Mexico, U.S. draw closer to finalizing USMCA: source


FILE PHOTO: Flags are pictured during the fifth round of NAFTA talks involving the United States, Mexico and Canada, in Mexico City, Mexico, November 19, 2017. REUTERS/Edgard Garrido/File Photo

WASHINGTON (Reuters) – U.S. and Mexican negotiators are “very close” to finalizing the United States-Mexico-Canada Agreement, a Washington-based source familiar with the talks said on Saturday, after a top Mexico official said the two sides had made progress on the trade deal.

The person added that U.S. House Speaker Nancy Pelosi still needed to agree on revisions of the pact, known as USMCA.

Mexico approved USMCA this year, but U.S. ratification has been held up by Democratic lawmakers, who have voiced concerns over the enforcement of labor and environmental provisions.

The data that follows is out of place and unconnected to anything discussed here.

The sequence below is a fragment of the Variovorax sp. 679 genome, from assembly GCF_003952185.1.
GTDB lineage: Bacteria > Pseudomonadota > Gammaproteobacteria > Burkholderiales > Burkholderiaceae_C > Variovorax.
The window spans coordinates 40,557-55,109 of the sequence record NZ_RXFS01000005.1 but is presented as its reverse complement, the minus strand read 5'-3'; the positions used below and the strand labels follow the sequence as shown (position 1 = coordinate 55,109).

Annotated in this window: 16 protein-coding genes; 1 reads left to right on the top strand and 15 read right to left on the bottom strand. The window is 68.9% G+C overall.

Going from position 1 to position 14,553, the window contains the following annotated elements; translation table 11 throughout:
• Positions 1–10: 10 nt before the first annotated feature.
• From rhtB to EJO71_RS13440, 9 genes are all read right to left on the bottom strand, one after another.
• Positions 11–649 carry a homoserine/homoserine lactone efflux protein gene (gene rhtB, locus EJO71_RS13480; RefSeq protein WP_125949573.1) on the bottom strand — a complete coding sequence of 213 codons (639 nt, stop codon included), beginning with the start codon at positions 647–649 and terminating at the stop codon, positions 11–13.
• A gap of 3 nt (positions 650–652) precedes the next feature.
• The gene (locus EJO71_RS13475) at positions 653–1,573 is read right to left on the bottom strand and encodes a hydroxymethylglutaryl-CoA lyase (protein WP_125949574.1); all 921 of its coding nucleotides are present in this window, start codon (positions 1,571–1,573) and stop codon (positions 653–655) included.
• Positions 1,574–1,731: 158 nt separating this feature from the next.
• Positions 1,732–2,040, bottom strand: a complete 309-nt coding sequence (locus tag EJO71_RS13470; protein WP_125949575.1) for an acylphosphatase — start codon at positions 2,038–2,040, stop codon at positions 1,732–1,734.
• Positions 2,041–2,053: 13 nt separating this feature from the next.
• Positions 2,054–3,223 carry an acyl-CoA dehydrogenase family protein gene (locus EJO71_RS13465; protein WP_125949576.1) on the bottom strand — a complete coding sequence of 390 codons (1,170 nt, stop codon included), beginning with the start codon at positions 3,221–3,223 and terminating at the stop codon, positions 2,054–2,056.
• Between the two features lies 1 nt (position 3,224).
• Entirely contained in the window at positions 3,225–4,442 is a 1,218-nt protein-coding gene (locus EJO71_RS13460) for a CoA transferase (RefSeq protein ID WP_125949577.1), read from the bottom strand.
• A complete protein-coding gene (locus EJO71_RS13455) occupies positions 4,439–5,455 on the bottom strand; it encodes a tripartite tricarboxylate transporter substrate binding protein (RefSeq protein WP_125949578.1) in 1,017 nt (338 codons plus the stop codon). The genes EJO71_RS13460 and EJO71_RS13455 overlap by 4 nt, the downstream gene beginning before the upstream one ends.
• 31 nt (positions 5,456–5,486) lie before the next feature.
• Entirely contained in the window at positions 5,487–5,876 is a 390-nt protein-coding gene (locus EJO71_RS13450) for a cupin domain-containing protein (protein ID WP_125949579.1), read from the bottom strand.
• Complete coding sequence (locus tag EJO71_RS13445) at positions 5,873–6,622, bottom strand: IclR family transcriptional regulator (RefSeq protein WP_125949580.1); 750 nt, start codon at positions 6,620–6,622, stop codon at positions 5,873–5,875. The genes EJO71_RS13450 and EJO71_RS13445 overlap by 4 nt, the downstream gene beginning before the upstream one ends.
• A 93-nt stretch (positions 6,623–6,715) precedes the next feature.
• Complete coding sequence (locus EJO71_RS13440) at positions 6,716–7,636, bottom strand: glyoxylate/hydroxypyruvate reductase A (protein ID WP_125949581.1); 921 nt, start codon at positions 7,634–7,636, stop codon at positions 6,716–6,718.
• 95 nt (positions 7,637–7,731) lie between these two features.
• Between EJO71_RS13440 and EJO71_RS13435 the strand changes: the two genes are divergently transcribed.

“We’re getting close, I’m confident,” Mexico’s deputy foreign minister for North America, Jesus Seade, told reporters outside the U.S. Trade Representative’s office in Washington. He said he would likely return on Monday to continue talks.

On Friday evening, Seade had said that many issues still needed to be resolved.

A spokesman for Pelosi could not immediately be reached for comment, and the U.S. Trade Representative’s office did not respond to a request for comment.

One point of contention is over steel, after U.S. Trade Representative Robert Lighthizer made a last-minute demand for a revised definition of what would constitute North American steel under automotive rules of origin.

Reporting by David Lawder, Additional reporting by Diego Ore; Writing by Daina Beth Solomon; Editing by Grant McCool and Chris Reese

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